The course of study of each student is planned with a departmental advisor in consultation with the Graduate Committee. Each student follows a program of study consisting of courses in chemistry and in related fields consistent with the research program and professional objectives.
All students are required to pass American Chemical Society graduate- level examinations in organic and physical chemistry and either inorganic or biochemistry by the end of the first full year of study. Students may opt to discharge the requirements for subdisciplines in which a failing grade was received on the first trial by enrolling and passing with a grade of B or better the appropriate undergraduate or remedial course(s) under the advisement of the Director of Graduate Studies. Once this latter option is chosen, the student's grade in the course(s) will be the sole determinant of the attainment requirement. Failure to pass the required attainment exams by the end of the first full year of study or to pass the remedial course after one attempt will constitute grounds for academic dismissal.
The Foreign Language or Research Tool Requirement (all students)
Students may fulfill this requirement by either a) Foreign Language Attainment or b) Research Tool Attainment.
Foreign Language Attainment
The approval of the foreign language is based upon the requirement that there is a sufficient body of chemical literature in the chosen language for there to be merit in understanding the language. The language chosen shall not be the student's native language. Prior Graduate Committee approval of the language is required except for German, French, Russian, and Japanese.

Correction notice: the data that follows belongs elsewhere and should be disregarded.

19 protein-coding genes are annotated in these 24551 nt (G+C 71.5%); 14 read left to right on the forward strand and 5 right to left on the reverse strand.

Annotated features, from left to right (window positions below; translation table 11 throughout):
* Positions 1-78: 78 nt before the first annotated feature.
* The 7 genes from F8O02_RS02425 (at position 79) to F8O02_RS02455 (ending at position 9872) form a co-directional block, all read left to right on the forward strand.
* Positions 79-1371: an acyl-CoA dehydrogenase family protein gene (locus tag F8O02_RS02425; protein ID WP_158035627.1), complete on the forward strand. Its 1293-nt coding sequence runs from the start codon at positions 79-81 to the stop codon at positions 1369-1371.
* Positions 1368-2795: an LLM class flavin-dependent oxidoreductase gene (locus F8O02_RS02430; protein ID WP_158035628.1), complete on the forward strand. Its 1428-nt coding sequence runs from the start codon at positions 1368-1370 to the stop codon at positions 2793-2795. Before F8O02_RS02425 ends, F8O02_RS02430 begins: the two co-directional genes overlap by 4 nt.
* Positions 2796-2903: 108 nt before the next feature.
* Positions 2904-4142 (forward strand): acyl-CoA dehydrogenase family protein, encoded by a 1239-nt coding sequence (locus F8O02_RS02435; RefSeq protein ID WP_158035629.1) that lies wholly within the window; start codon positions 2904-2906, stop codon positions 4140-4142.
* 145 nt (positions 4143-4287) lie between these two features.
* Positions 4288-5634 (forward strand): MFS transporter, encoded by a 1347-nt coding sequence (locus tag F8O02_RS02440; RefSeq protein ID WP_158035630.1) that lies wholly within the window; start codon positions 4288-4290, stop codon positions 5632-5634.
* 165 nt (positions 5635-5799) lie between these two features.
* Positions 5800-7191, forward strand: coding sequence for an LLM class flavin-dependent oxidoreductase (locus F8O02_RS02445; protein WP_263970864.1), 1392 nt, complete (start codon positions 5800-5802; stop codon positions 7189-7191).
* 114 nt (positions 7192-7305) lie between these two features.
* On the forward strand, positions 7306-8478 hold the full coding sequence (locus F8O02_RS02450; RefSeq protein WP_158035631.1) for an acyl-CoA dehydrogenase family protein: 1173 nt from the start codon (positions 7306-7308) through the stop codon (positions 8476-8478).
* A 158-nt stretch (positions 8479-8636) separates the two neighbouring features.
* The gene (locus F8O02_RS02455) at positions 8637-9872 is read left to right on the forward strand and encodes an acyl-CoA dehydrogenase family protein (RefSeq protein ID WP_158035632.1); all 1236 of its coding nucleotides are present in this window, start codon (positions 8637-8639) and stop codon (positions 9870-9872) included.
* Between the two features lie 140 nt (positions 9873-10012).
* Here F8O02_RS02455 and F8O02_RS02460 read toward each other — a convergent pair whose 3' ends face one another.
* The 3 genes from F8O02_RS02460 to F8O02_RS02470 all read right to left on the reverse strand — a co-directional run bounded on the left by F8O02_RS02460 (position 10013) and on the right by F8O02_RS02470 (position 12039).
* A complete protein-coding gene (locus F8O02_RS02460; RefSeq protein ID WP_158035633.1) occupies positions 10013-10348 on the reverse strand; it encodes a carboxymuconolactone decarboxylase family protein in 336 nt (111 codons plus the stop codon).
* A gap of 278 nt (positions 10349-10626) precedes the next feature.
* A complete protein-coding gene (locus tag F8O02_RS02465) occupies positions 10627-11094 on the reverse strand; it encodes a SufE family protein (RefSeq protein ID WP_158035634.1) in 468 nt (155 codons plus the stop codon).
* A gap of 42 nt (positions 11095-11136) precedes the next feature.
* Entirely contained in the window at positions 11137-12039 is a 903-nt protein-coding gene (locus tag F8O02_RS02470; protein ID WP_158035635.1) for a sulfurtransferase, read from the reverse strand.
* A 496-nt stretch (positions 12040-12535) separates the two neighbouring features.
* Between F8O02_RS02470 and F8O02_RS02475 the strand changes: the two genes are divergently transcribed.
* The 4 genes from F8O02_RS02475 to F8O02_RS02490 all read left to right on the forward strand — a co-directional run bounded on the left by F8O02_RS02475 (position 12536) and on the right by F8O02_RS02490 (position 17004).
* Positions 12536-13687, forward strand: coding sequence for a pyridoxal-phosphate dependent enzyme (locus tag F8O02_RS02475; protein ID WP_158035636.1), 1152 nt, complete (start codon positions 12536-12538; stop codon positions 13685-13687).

Research Tool Attainment
To fulfill this requirement, the student should submit in writing to the Graduate Committee the prospective research tool with a justification for its choice. The Graduate Committee will rule on the acceptability of the research tool and outline the procedure required for demonstrating its competency. Competency in a research tool must be demonstrated to an examiner authorized by the Graduate Committee to evaluate students in each research tool area. Chm 511A or B may be used to satisfy the research tool requirement, with the approval of the Director of Graduate Studies, but may not additionally be counted toward the course requirements.
Program Leading to the Master of Science Degree
General Sequence (30 credits minimum)
*Prerequisite preparation: Provisional certification in chemistry is required for admission to this program. Completion of this program will meet the academic requirement for permanent certification.
PROGRAM LEADING TO THE MASTER OF SCIENCE DEGREE IN APPLIED CHEMISTRY
The Master of Science in Applied Chemistry provides advanced coursework within the field of chemistry to individuals holding a bachelor's degree who are working in industry or government in those fields and who are seeking further chemistry education for professional development. The organic chemistry and forensic chemistry areas of concentration are oriented toward practical methodology, issues, and applications relevant in government and industry research laboratories today.
Requirements for Admission
The admission criteria is the same as that required for students entering the Master of Science program in Chemistry. Entering students are expected to hold a bachelor's degree in chemistry or a related field regardless of their intended concentration track. All students must take the American Chemical Society of attainment exams in organic chemistry, physical chemistry, and inorganic chemistry or biochemistry after admission, but before the start of classes.
Program of Study - M.S. in Applied Chemistry with a Concentration in Organic Chemistry (30 credits)
1. Core Courses (14 credits): AChm 525A, AChm 525B, AChm 526, AChm 536, and
2. Elective (3 credits) from any graduate chemistry course
3. Organic Seminar (4 credits): AChm 681 (4 semesters at 1 credit per semester)
4. Organic Internship/Practicum (9 credits): AChm 680 (3 semesters at 3 credits per semester)
Program of Study - M.S. in Applied Chemistry with a Concentration in Forensic Chemistry (34 credits, minimum, of which at least 22 credits are in letter graded courses)